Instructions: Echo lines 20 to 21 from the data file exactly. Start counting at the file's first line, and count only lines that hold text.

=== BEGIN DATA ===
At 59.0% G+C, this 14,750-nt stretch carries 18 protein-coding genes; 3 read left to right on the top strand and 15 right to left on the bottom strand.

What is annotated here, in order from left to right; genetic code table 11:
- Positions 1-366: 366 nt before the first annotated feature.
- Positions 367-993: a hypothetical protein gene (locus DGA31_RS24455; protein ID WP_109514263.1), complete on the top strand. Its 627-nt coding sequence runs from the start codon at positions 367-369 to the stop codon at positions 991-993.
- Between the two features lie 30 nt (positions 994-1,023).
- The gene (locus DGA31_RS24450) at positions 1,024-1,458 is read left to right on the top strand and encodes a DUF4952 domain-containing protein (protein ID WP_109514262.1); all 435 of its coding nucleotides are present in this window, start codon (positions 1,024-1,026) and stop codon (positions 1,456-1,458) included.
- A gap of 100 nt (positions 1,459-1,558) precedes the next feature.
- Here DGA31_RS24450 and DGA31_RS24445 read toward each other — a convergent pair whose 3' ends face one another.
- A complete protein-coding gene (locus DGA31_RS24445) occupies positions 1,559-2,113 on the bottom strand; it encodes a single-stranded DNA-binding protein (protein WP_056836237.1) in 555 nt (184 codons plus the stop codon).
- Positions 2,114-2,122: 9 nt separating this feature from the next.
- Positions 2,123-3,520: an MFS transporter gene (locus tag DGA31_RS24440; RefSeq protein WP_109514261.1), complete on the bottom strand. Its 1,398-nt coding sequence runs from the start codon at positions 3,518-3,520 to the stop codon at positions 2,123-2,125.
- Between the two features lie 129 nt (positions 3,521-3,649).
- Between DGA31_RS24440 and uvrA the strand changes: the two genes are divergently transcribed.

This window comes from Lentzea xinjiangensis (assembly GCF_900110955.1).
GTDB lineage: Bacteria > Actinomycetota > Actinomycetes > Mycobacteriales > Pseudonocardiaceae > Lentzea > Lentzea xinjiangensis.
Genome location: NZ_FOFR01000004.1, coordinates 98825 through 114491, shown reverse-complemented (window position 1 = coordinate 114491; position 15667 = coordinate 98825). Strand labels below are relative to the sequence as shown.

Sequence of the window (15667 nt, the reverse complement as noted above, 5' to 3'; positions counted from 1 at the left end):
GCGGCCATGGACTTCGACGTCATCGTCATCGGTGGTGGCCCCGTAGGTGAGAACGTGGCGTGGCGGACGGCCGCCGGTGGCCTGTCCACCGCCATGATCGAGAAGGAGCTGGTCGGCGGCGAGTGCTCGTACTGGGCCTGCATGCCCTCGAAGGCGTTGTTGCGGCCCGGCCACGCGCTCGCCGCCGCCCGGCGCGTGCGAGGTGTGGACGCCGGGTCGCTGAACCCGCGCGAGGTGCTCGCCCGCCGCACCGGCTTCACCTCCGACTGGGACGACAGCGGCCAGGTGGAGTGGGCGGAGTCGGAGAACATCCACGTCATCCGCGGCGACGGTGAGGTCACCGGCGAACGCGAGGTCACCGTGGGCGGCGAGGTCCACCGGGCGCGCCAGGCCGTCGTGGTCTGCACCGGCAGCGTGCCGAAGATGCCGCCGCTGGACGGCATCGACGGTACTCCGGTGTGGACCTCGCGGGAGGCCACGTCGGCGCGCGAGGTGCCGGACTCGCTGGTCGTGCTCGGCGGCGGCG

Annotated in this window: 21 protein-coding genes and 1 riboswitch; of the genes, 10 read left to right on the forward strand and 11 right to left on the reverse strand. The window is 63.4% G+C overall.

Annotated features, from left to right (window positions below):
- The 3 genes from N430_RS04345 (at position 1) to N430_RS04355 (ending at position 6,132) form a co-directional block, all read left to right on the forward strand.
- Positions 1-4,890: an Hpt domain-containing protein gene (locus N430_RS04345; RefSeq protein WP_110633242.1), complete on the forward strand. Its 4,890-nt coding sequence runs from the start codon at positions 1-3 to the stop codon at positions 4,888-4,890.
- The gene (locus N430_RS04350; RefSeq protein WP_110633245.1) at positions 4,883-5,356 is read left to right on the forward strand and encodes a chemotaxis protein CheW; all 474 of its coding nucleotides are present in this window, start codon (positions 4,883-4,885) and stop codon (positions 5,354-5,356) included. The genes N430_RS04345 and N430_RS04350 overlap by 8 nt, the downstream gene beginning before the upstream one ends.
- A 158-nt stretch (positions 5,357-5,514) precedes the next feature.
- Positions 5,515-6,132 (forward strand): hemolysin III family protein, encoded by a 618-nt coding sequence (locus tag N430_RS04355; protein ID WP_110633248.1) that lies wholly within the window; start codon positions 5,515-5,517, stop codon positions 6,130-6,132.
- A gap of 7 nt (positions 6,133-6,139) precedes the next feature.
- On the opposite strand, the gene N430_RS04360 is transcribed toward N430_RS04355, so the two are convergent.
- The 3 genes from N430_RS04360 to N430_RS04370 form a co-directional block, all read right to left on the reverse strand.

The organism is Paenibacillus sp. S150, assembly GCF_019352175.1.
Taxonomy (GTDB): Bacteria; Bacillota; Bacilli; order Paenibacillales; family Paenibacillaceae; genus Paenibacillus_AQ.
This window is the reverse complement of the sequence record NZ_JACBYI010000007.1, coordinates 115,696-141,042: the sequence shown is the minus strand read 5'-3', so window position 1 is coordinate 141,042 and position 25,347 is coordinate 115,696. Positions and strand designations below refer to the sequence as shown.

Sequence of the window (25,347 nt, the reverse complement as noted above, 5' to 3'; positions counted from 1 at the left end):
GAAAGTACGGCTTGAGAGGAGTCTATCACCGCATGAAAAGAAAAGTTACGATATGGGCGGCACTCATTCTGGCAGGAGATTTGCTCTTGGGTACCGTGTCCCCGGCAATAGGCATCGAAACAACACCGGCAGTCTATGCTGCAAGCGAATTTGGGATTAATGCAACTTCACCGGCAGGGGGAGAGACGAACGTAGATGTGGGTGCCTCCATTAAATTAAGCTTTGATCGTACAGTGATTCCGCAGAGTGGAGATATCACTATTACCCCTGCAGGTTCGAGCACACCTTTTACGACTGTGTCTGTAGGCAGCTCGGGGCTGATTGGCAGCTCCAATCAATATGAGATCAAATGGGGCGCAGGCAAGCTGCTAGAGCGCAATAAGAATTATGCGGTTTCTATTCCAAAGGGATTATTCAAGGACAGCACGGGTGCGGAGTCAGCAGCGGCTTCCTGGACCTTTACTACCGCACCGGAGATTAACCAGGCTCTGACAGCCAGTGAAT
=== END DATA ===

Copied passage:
Annotated features, from left to right (window positions below):
- The 3 genes from N430_RS04345 (at position 1) to N430_RS04355 (ending at position 6,132) form a co-directional block, all read left to right on the forward strand.